Therefore, while the effect of the difference between the 10mm's and the .45's final expanded diameter might seem insignificant, it isn't.

The sectional density for each respective round decreases significantly and the one that expands proportionately less than the other gains an advantage in its 'new' and somewhat greater sectional density.

Numerically speaking, the 10mm's sectional density decreases from 0.16071 to 0.05278 (33% of its prior sectional density) and the sectional density of the .45 decreases from 0.16118 to 0.07105 (44% of its prior SD) allowing the .45 load to destroy 6.25% more soft tissue and penetrate 1.33 inches farther/deeper than the 10mm despite the 10mm load's greater KE (+214 fpe/ +53% more than the .45).

This phenomena clearly demonstrates why a "momentum" model is a better means of quantifying hard terminal ballistic performance than an "energy" model.

10mm 180 gr. Remington Golden Sabre JHP
Impact velocity: 1243 fps/618fpe
Average recovered diameter: 0.698"

Vcav = 389.302 fps
Mw = 58.906 grams (2.078 ounces)
Xcm = 33.361 cm (13.134 inches)

.45ACP Winchester Bonded PDX1 230 gr. JHPImpact velocity: 889 fps (404fpe)
Average recovered diameter: 0.680"

Vcav = 392.366 fps
Mw = 62.603 grams (2.208 ounces)
Xcm = 36.748 cm (14.468 inches)



Bob

I'm3rd
July 26, 2011, 07:14 PM
I suspect that there are many more factors involved in the way a bullet wound stops an attacker or fails to stop him than the diameter, weight, velocity, metal type, and design of the bullet itself. I think that in many cases the shooting victim's mental, physical, and/or emotional state at the time he is shot probably has as much, or maybe more positive or negative affect on his ability to continue fighting as the actual physical damage to his body does. When non-ballistic factors such as drugs, alcohol, fear, rage, pain tolerance, overall health, personality, etc are stirred into the equation the wounding effect of the bullet itself may not be the primary factor that determines it's good, so-so, or poor stopping power.

Now after having said all that, I will admit that if I knew, or even strongly suspected that I would be involved in a shooting incident tonight I would be carrying my 1911 .45 instead of my Keltec .380 when I leave home.

Cosmoline
July 26, 2011, 07:25 PM
According to those data, I should carry a shotgun everywhere. So....

Or a rifle, absolutely. But you probably can't, which is the only reason for a handgun.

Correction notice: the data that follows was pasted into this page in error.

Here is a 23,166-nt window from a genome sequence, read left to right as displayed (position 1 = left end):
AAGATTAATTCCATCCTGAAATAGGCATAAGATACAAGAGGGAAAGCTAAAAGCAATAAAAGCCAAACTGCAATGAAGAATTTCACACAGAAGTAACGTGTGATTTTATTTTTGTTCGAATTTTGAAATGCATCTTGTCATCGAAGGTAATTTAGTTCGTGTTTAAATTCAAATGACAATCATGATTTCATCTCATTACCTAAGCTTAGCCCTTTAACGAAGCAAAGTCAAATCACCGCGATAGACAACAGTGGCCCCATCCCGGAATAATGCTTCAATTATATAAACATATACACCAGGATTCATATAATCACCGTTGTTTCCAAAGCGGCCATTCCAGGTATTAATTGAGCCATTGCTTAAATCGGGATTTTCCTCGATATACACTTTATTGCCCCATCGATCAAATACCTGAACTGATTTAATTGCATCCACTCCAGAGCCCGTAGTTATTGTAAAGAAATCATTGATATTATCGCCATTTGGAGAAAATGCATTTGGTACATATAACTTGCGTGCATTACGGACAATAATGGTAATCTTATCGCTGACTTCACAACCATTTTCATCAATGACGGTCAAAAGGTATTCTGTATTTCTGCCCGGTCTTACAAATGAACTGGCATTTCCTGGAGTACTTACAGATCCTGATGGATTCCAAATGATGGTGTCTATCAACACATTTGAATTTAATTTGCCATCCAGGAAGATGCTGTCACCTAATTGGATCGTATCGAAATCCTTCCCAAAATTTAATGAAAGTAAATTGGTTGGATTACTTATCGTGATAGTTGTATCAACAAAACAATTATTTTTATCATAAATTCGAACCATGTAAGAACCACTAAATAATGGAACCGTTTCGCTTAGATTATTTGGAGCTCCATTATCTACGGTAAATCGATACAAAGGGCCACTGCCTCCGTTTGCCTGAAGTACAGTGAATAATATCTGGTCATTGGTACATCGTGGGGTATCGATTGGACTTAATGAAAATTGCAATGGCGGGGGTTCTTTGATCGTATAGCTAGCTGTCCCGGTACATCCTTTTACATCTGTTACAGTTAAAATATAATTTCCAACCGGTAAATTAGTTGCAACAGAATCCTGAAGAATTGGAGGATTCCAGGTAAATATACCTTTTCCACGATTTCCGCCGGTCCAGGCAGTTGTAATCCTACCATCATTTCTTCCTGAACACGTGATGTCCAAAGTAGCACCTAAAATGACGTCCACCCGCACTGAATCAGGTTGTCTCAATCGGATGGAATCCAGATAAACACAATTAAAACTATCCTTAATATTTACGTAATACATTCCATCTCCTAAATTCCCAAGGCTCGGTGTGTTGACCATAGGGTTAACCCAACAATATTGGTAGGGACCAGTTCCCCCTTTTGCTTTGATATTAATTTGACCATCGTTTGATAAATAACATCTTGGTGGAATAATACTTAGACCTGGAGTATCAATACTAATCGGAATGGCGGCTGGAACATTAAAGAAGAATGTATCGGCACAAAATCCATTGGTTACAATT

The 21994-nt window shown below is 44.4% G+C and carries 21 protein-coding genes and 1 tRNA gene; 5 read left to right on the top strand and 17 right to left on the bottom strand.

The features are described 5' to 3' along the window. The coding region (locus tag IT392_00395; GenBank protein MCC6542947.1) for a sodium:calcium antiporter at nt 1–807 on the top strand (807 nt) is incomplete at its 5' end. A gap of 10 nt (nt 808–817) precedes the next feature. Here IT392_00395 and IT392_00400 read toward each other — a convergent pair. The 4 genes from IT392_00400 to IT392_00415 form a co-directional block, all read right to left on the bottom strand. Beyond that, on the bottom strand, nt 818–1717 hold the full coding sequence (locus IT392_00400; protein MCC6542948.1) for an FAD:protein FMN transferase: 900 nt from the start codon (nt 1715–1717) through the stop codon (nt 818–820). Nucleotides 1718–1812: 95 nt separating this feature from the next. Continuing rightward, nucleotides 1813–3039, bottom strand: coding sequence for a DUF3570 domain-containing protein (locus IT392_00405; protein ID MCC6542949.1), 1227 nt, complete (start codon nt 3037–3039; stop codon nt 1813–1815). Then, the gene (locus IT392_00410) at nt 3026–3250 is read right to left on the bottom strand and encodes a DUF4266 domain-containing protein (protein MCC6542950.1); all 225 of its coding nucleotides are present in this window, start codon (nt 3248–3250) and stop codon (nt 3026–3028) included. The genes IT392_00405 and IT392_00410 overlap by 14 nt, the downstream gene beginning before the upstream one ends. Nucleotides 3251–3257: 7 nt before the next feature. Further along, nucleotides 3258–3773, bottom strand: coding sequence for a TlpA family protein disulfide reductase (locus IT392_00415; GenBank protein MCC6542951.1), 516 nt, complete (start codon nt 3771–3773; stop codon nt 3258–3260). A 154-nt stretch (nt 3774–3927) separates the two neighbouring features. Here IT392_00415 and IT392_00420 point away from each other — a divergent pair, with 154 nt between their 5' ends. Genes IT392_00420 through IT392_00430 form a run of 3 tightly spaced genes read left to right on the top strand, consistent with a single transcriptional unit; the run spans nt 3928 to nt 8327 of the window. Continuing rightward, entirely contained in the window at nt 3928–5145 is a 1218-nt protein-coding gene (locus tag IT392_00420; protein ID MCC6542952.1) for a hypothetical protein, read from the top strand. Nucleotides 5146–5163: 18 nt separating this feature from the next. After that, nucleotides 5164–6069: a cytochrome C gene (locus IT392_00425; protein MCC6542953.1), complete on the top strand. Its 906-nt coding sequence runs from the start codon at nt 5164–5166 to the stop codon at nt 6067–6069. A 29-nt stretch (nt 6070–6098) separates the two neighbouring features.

Within the range of typical CCW pieces--from .45 ACP to .32 ACP, it probably doesn't make that much difference which you use.

481
July 26, 2011, 07:37 PM
Come on 481 don't play word games with me.

Given the events of the past twenty-four hours (let's leave it at that for the sake of discretion), I have engaged in no "word games" with you simply because there is no point in provoking you.

I quoted your post (presently post #35) in its entirety and then highlighted (in "red" and "blue") the relevant portion of the post to which I was referring to specifically for the sake of clarity. It is all there (albeit in "red" and "blue") just as you typed it.

If you wish to retreat from any part (or all) of the self-contradictory statements made in your post, you certainly don't need my permission.

Strykervet
July 26, 2011, 07:52 PM
I read an article written by an ex-cop murder detective turned pathologist. He carried a 9mm the whole time he was a cop. When he started working in the morgue and seeing all the gunshot victims in Atlanta, he switched to the .45ACP. He said most of the time, 9mm victims had multiple gunshot wounds, whereas the .45ACP victims tended to have just one or two wounds. Not to mention the difference in damage caused by the round.

I like the 10mm myself. 9mm is fun for the range and useful for reduced recoil and/or high capacity. But I think once you hit .40S&W and .357mag, you are in the realm of true defensive rounds where provided you hit your target and use a suitable loading it will do the job almost as good as the next. Some are better for certain shots, ie, high velocity and energy work better on nerves whereas fat heavy and slow bullets work better at breaking bones and punching holes.

And that is why I like the 10mm. As fast as a .357mag but makes bigger holes with heavier bullets, greater sectional density and better ballistic coefficient than .45ACP. Greater kinetic energy than both, and more capacity than both.

Could it be the perfect round, dare I say?

Prosser
July 26, 2011, 09:32 PM
NO. Doesn't do heavy bullets well enough. .451 Detonics, or .45 Colt/.454 low end rounds, yes. :D

Double Naught Spy
July 27, 2011, 10:09 AM
In Honolulu a troop got out of a UH-1 helicopter which had landed on the side of a hill. The troop ran "up hill" and the rotor blade took his head off a cleanly as any guillotine. The body continued to run another 4 steps before falling.

LOL, no.

If you enjoyed reading about "Interesting Stopping Power article/study" here in TheHighRoad.org archive, you'll LOVE our community. Come join TheHighRoad.org today for the full version!